FIFA eWorld Cup 2019™

FIFA eWorld Cup 2019™

FIFA eWorld Cup

The secrets of eSports coaching success

Joseph Calabro of Team AFC Ajax competes during the FIFA eClub World Cup 2019
© Getty Images
  • We take a closer look at FIFA eSports coaches
  • Five experts give their take on the role
  • Role can cover everything from cheerleading to producing dossiers on opponents

If you’re a seasoned fan of FIFA eSports, you won’t have failed to notice a figure hovering in the background for many players.

Often first to lead the celebrations and always on hand with some advice whispered into the ear of the star in the hot seat, FIFA coaches are part and parcel of the tournament experience.

However, from current professionals to specialist coaches, there are many different approaches to the role, so we spoke to five who featured at the FIFA eClub World Cup 2019 to get their take.

Ary Paiva Filho

Coach with Wolverhampton Wanderers

“It’s really important to help them regarding their mentality. They’re young fellas and after a shaky game they need someone who’s experienced to explain what they need to do and relax. They’ve perhaps never been around the cameras and having people watching them like this.

“I play around 40-45 games a week, sometimes more than them! I do it to get experience of different styles compared to Brazil and South America. In Europe, for example, they have a different style of crossing, so I look to gain this experience and pass it on to them. They have skills and natural talent, so we just look to help them with ways to organise their defence and attacks.

“It’s the same mentality [as the football club]. I also get the guys to the gym a couple of times a week, they have to avoid junk food and live a healthy life, just like a professional player.”

Brian Savary

FIFA pro with Vitality, coaching for Dijon FCO

“It’s a lot of the mental side of things. I’m not going to teach them to play FIFA, they know what they’re doing. Sometimes I provide some advice about the likes of formations, but the major part is mental.

“Especially in this team format, there’s so much emotion, you have players screaming [when a goal is scored], so you have to feel comfortable. I think it’s very important to bring that as a coach. When I’m playing I like to have someone who knows the game perfectly so I guess for them it’s cool to have a player filling that role as a coach, too.”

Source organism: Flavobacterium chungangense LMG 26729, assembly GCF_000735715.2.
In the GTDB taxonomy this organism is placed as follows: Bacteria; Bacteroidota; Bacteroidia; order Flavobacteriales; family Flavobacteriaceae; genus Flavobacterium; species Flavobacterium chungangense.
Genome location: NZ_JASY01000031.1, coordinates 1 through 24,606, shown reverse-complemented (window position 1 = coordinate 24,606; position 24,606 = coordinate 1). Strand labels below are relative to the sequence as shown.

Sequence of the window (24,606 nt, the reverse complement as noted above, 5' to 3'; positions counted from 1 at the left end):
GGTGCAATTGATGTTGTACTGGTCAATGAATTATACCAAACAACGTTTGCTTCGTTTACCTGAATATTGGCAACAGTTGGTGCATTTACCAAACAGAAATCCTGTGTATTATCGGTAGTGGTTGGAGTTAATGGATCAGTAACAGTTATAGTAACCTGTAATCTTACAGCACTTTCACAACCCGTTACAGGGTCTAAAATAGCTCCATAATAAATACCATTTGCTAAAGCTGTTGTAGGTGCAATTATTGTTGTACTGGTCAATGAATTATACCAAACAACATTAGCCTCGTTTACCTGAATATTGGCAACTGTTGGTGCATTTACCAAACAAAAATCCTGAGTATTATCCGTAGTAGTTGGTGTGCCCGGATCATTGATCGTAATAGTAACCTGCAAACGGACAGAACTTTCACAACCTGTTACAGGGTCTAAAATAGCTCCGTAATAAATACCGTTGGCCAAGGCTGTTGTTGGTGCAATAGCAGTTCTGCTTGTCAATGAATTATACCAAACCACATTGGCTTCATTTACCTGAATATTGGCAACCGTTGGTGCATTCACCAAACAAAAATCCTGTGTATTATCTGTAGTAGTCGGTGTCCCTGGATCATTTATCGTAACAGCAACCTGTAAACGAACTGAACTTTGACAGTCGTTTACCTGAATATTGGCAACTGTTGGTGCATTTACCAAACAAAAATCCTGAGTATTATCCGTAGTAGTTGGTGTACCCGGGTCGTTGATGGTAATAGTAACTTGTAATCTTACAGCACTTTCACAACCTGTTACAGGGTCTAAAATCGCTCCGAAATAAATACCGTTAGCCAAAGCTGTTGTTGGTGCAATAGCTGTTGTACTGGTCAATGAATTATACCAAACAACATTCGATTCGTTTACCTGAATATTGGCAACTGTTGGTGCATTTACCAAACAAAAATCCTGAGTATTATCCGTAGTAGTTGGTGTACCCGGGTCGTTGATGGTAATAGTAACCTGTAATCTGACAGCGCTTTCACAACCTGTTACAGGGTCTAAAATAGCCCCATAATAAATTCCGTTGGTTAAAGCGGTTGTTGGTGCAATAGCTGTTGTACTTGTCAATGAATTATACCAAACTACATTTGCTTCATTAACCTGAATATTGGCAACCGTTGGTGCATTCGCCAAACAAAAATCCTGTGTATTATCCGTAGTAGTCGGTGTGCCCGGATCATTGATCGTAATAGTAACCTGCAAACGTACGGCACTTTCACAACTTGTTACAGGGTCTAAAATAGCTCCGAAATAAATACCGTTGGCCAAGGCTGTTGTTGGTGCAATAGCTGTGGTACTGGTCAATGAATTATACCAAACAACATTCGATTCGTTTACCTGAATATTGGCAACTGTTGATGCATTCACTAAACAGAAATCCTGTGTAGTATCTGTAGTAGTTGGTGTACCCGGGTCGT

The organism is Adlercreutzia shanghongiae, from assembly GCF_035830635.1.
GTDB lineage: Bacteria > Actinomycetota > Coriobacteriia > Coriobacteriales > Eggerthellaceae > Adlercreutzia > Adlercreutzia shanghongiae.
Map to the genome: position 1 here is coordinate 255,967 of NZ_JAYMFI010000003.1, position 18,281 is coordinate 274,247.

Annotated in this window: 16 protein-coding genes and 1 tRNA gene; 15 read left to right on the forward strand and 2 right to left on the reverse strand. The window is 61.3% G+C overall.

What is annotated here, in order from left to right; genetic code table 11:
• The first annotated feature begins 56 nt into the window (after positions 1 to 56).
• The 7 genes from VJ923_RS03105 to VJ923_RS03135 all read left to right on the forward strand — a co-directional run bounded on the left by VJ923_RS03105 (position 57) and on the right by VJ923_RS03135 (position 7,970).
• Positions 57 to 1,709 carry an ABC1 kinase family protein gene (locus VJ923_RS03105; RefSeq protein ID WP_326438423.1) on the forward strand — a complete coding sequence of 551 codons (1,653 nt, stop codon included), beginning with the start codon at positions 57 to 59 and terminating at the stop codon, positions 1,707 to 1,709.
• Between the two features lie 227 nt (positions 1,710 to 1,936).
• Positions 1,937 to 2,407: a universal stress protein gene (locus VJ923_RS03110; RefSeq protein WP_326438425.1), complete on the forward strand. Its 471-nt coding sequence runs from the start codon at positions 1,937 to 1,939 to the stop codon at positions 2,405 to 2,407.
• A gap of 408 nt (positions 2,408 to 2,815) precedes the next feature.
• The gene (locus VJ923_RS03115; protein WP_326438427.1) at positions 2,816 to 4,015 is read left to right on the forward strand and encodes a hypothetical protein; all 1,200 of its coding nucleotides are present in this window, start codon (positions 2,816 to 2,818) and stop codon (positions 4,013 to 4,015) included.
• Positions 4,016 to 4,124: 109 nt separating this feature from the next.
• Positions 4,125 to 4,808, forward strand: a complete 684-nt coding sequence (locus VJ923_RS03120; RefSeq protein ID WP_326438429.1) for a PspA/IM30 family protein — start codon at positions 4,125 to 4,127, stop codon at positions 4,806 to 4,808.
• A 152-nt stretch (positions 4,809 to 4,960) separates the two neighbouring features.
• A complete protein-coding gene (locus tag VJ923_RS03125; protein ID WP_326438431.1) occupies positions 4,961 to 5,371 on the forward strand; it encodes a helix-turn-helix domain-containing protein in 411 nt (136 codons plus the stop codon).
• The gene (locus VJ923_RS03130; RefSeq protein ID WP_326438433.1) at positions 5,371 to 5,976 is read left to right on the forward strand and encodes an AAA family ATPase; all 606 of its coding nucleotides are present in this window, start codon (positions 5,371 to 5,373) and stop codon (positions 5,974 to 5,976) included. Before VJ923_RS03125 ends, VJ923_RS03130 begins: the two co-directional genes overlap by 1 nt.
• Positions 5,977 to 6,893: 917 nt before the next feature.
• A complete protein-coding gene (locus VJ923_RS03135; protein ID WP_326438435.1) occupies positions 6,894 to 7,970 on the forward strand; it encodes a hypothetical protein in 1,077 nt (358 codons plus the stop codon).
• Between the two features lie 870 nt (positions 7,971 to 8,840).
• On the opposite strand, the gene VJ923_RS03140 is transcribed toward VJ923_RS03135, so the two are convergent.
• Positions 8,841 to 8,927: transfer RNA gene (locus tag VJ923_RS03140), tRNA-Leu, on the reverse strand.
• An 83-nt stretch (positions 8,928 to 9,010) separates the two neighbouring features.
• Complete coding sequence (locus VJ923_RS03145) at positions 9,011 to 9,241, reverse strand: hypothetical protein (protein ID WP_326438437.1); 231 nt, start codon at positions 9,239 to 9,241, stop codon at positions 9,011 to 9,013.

Bas Vromans

Coach with Ajax, co-founder of eCV eSports

“I want to make a gameplan for them, so it’s very important that I understand how they need to play, so I analyse every opponent. I look into how an opponent builds up, how they attack, how they use skill moves, how they shoot, things like that. Their own strengths are very important, but it’s good to know how the likes of Tekkz and Nicolas are playing.

“Every single week they’ve got a schedule from me and they have to provide all the statistics from their games. I analyse them and then I provide a gameplan for the next week. That’s how we work.

“When you score a key goal it’s important to be aware and press pause, too, so the guys can have a short break, have a good rest and then get their focus again.”

Kent Brylle

Coach with Trick eSports

“You have the psychological aspect, trying to calm them down and get them focused – that’s very important. Then, to know about the game, have played it yourself and know football in general, so having that understanding of the mechanics in football and FIFA is also important.

“I think I need to talk a bit less sometimes, as it can be distracting! It’s about calming them down. It’s about knowing your players and telling them the right way to go about things. It’s about reminding them that they can do this because they qualified, and they deserve to be here.

“A player has to be focused on one second at a time, while I can see the whole picture. I can maybe direct them into the right section when they have to think about one second at a time.”

Aristote Ndunu

FIFA pro for AZ Alkmaar, coaching for eCV eSports

“They can play, they managed to qualify, so they won’t listen to you if you say ‘pass the ball here’ or anything like that, it’s more about providing positive vibes. I’m just there to see the situations and help them through it.

“Players are really focused on the slightest pixels, whereas I’m sat in the back and can say ‘this what you did wrong, this is what you did well’. It’s giving the bigger picture.”

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